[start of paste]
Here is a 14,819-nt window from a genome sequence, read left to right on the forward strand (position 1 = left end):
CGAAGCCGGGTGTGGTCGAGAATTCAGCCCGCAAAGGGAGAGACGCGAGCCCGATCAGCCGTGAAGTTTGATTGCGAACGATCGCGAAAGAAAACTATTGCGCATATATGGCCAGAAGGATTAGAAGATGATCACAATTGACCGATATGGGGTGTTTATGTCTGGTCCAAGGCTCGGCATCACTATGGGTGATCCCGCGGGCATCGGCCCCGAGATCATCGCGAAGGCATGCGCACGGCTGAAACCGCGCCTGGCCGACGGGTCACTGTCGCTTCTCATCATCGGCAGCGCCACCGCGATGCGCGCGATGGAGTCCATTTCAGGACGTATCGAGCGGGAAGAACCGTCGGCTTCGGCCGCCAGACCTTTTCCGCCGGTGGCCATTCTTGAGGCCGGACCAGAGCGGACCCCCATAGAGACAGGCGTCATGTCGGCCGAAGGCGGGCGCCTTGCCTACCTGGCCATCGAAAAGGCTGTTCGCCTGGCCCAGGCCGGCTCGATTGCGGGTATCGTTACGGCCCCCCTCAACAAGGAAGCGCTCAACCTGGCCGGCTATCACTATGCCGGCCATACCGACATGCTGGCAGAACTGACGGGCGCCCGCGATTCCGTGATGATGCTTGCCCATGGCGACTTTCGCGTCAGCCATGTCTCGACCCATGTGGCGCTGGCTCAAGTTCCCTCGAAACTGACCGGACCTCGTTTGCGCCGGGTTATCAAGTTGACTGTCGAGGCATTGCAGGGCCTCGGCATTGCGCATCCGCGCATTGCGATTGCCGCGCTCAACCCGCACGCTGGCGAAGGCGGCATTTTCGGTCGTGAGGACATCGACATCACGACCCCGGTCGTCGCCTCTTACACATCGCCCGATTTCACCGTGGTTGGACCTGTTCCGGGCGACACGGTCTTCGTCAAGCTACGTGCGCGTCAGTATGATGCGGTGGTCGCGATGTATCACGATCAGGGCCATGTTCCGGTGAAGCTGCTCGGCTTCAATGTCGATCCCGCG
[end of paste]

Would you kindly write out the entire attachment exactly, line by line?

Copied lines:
Here is a 14,819-nt window from a genome sequence, read left to right on the forward strand (position 1 = left end):
CGAAGCCGGGTGTGGTCGAGAATTCAGCCCGCAAAGGGAGAGACGCGAGCCCGATCAGCCGTGAAGTTTGATTGCGAACGATCGCGAAAGAAAACTATTGCGCATATATGGCCAGAAGGATTAGAAGATGATCACAATTGACCGATATGGGGTGTTTATGTCTGGTCCAAGGCTCGGCATCACTATGGGTGATCCCGCGGGCATCGGCCCCGAGATCATCGCGAAGGCATGCGCACGGCTGAAACCGCGCCTGGCCGACGGGTCACTGTCGCTTCTCATCATCGGCAGCGCCACCGCGATGCGCGCGATGGAGTCCATTTCAGGACGTATCGAGCGGGAAGAACCGTCGGCTTCGGCCGCCAGACCTTTTCCGCCGGTGGCCATTCTTGAGGCCGGACCAGAGCGGACCCCCATAGAGACAGGCGTCATGTCGGCCGAAGGCGGGCGCCTTGCCTACCTGGCCATCGAAAAGGCTGTTCGCCTGGCCCAGGCCGGCTCGATTGCGGGTATCGTTACGGCCCCCCTCAACAAGGAAGCGCTCAACCTGGCCGGCTATCACTATGCCGGCCATACCGACATGCTGGCAGAACTGACGGGCGCCCGCGATTCCGTGATGATGCTTGCCCATGGCGACTTTCGCGTCAGCCATGTCTCGACCCATGTGGCGCTGGCTCAAGTTCCCTCGAAACTGACCGGACCTCGTTTGCGCCGGGTTATCAAGTTGACTGTCGAGGCATTGCAGGGCCTCGGCATTGCGCATCCGCGCATTGCGATTGCCGCGCTCAACCCGCACGCTGGCGAAGGCGGCATTTTCGGTCGTGAGGACATCGACATCACGACCCCGGTCGTCGCCTCTTACACATCGCCCGATTTCACCGTGGTTGGACCTGTTCCGGGCGACACGGTCTTCGTCAAGCTACGTGCGCGTCAGTATGATGCGGTGGTCGCGATGTATCACGATCAGGGCCATGTTCCGGTGAAGCTGCTCGGCTTCAATGTCGATCCCGCG